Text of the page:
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Chris Darrow, multi-instrumentalist, singer and songwriter, country rock pioneer and member of multiple influential bands including the Nitty Gritty Dirt Band and The Corvettes who backed up Linda Ronstadt, has passed away according to his representatives. He was 75-years-old.
A centerpiece to the country rock movement spanning from the mid 60’s into the 70’s, Chris Darrow’s list of contributions and accomplishments are vast, including being one of the founding members of California’s influential bluegrass outfit the Dry City Scat Band in 1964, playing with David Lindley, Richard Greene and others, and hanging out with Chis Hillman of The Byrds at the time. Darrow would follow Hillamn as a bluegrass musician transitioning into more rock-oriented music, doing time in The Floggs, and eventually the well-known psychedelic band Kaleidescope in the mid 60’s along with fellow Dry City Scat member David Lindley.
1967 is when Chris Darrow’s name would go more national when he joined the Nitty Gritty Dirt Band, replacing Bruce Kunkel, recording two albums with the outfit, Rare Junk and Uncle Charlie & His Dog Teddy, as well as appearing in the Clint Eastwood Western musical film, Paint Your Wagon with the band.
From there he formed The Corvettes with fellow Nitty Gritty Dirt Band member Jeff Hanna in 1969, and they were soon tapped to be the backing band for Linda Ronstadt just as her country rock career was exploding. Jeff Hanna eventually left The Corvettes to return to Nitty Gritty, and was replaced by Bernie Leadon, which put together one of the early building blocks of The Eagles—speaking to how deep Chris Darrow was embedded in the earliest incarnations of country rock.
From there Chris Darrow launched a solo career, releasing a total of 10 records between 1972 and 2006, while composing songs and playing on multiple recordings from numerous artists, including James Taylor, John Stewart, Hoyt Axton, Harry Chapin, and others. Chris Darrow was also considered a mentor to Ben Harper, who recorded his song “Whipping Boy” on his 1994 record Welcome to the Cruel World. Ben Harper posted upon hearing about the death of Chris Darrow,“I didn’t go to college, I went to Chris Darrow…”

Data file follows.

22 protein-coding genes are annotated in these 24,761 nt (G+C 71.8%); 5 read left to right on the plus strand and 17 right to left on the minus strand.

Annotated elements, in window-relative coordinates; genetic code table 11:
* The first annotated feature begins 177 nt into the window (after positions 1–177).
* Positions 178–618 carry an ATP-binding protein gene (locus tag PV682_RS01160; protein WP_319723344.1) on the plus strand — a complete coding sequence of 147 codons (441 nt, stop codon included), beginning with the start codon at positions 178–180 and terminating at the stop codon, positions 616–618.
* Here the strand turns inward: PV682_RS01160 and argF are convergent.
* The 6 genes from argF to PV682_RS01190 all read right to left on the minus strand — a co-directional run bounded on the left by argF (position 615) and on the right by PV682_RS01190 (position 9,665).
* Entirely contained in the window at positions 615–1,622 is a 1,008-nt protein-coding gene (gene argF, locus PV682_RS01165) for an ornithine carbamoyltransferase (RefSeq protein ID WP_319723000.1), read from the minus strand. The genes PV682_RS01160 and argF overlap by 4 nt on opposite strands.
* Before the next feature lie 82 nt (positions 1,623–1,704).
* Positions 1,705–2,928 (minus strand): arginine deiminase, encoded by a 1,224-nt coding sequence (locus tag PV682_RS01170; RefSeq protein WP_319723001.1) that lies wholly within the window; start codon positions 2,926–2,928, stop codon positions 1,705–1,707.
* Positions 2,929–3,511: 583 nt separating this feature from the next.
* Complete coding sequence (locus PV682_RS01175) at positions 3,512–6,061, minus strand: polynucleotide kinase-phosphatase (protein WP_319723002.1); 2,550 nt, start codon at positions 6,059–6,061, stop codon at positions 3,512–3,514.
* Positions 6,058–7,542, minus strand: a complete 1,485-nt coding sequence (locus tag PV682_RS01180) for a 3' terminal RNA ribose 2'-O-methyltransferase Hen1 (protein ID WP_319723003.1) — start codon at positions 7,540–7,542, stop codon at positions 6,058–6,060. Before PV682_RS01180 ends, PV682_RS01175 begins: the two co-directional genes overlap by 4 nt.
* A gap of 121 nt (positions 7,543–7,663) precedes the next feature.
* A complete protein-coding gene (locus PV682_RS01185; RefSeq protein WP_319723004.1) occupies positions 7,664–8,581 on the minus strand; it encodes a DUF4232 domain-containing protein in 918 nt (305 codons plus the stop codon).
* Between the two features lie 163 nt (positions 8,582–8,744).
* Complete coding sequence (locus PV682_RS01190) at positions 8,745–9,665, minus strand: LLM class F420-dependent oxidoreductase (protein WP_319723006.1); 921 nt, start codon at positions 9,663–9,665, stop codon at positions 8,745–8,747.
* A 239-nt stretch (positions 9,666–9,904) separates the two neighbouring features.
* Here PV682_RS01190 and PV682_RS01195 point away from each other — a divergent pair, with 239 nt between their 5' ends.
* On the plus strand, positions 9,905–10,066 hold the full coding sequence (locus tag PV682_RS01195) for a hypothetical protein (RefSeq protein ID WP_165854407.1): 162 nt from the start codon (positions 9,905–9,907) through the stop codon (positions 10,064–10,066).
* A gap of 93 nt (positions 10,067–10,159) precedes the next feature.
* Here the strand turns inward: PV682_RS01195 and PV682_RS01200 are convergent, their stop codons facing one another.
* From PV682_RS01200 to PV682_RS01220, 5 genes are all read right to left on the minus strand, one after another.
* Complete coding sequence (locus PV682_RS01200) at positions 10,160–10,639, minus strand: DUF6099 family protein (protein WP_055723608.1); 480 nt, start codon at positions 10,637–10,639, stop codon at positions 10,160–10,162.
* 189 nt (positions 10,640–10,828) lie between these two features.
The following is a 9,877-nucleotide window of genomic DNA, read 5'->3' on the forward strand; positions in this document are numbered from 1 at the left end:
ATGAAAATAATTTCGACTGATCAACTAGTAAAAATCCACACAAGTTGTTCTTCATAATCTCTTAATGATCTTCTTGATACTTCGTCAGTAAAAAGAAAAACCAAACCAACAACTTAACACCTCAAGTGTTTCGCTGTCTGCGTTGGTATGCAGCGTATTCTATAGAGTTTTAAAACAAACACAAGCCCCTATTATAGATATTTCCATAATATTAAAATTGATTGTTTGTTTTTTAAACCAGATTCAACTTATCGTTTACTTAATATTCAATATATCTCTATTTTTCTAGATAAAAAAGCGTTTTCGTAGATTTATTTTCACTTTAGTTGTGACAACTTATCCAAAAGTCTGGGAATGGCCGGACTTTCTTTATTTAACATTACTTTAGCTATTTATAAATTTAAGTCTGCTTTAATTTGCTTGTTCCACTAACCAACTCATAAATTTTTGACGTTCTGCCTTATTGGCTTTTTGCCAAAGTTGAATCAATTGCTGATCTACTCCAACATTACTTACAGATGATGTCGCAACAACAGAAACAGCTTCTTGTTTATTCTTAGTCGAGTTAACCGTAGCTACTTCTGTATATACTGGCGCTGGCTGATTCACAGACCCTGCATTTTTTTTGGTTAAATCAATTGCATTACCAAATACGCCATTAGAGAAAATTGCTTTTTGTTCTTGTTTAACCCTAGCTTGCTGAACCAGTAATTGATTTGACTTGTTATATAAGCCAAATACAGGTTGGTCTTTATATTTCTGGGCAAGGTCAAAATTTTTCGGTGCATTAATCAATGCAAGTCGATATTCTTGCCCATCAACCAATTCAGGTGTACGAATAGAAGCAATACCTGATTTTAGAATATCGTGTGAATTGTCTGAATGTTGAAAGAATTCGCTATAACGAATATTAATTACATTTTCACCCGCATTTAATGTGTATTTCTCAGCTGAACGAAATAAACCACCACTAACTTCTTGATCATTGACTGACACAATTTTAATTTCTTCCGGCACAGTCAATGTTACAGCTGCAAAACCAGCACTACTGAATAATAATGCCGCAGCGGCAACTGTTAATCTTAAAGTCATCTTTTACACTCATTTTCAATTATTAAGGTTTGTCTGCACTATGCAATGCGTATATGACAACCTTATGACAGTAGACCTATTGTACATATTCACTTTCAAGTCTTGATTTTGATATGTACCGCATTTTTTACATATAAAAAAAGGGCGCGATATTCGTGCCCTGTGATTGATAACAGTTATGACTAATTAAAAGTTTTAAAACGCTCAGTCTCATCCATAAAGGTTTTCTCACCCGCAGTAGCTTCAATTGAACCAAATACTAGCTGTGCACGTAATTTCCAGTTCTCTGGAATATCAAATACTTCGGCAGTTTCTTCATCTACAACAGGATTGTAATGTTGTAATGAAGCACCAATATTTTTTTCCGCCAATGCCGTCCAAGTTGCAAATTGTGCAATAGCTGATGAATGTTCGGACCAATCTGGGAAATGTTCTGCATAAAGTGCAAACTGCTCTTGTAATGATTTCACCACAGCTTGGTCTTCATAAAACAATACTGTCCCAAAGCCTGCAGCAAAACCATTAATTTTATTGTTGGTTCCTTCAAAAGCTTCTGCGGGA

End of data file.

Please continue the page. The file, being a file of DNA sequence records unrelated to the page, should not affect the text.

Born Christopher Lloyd Darrow on July 30th, 1944 in Sioux Falls, South Dakota, he grew up in Southern California in the Los Angeles suburb of Claremont. His father was a jazz clarinet player, and Darrow began to play ukulele at an early age, transitioning to guitar at 13. His interest in American roots music came from attending Pitzer College in Claremont where he studied folk and bluegrass music under well-known musicologist and musician Guy Carawan. He also attended the Claremont Graduate school, eventually earning a master’s degree in art. Darrow’s first professional gigs were playing with the Dry Scat Band at Disneyland, and at the famous Ash Grove folk club in Hollywood.
Darrow was also passionate about photography, and was responsible for numerous cover photos for records.
“The number of musicians he supported, inspired and helped launch made him a godfather of California’s country rock of the late sixties,” said Everloving Records upon his passing, who reissued his well-regarded 1973 self-titled release in 2009.
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More information on Chris Darrow’s passing when it is available.